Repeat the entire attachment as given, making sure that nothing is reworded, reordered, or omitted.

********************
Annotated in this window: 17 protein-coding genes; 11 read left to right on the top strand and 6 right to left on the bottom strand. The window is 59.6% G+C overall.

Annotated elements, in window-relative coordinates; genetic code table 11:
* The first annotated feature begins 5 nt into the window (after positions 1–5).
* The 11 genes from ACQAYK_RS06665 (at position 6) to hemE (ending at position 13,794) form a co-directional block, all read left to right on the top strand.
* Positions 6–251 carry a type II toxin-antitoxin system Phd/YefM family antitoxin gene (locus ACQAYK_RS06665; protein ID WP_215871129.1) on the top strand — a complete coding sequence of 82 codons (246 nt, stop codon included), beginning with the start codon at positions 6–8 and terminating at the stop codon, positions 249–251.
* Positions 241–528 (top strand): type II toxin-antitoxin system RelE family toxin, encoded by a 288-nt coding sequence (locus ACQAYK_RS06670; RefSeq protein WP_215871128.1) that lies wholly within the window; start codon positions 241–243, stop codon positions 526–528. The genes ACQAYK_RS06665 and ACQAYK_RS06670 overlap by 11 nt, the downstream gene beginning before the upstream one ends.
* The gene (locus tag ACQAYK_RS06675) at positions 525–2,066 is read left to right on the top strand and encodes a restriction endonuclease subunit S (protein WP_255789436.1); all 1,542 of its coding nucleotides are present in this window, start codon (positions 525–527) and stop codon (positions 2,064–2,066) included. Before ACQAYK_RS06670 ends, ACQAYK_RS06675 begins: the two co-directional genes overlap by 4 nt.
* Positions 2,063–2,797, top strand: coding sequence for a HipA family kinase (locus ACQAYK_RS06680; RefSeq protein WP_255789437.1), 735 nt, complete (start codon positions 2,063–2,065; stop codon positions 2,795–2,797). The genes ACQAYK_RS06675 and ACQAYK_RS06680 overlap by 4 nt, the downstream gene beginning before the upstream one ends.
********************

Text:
Annotated in this window: 17 protein-coding genes; 11 read left to right on the top strand and 6 right to left on the bottom strand. The window is 59.6% G+C overall.

Annotated elements, in window-relative coordinates; genetic code table 11:
* The first annotated feature begins 5 nt into the window (after positions 1–5).
* The 11 genes from ACQAYK_RS06665 (at position 6) to hemE (ending at position 13,794) form a co-directional block, all read left to right on the top strand.
* Positions 6–251 carry a type II toxin-antitoxin system Phd/YefM family antitoxin gene (locus ACQAYK_RS06665; protein ID WP_215871129.1) on the top strand — a complete coding sequence of 82 codons (246 nt, stop codon included), beginning with the start codon at positions 6–8 and terminating at the stop codon, positions 249–251.
* Positions 241–528 (top strand): type II toxin-antitoxin system RelE family toxin, encoded by a 288-nt coding sequence (locus ACQAYK_RS06670; RefSeq protein WP_215871128.1) that lies wholly within the window; start codon positions 241–243, stop codon positions 526–528. The genes ACQAYK_RS06665 and ACQAYK_RS06670 overlap by 11 nt, the downstream gene beginning before the upstream one ends.
* The gene (locus tag ACQAYK_RS06675) at positions 525–2,066 is read left to right on the top strand and encodes a restriction endonuclease subunit S (protein WP_255789436.1); all 1,542 of its coding nucleotides are present in this window, start codon (positions 525–527) and stop codon (positions 2,064–2,066) included. Before ACQAYK_RS06670 ends, ACQAYK_RS06675 begins: the two co-directional genes overlap by 4 nt.
* Positions 2,063–2,797, top strand: coding sequence for a HipA family kinase (locus ACQAYK_RS06680; RefSeq protein WP_255789437.1), 735 nt, complete (start codon positions 2,063–2,065; stop codon positions 2,795–2,797). The genes ACQAYK_RS06675 and ACQAYK_RS06680 overlap by 4 nt, the downstream gene beginning before the upstream one ends.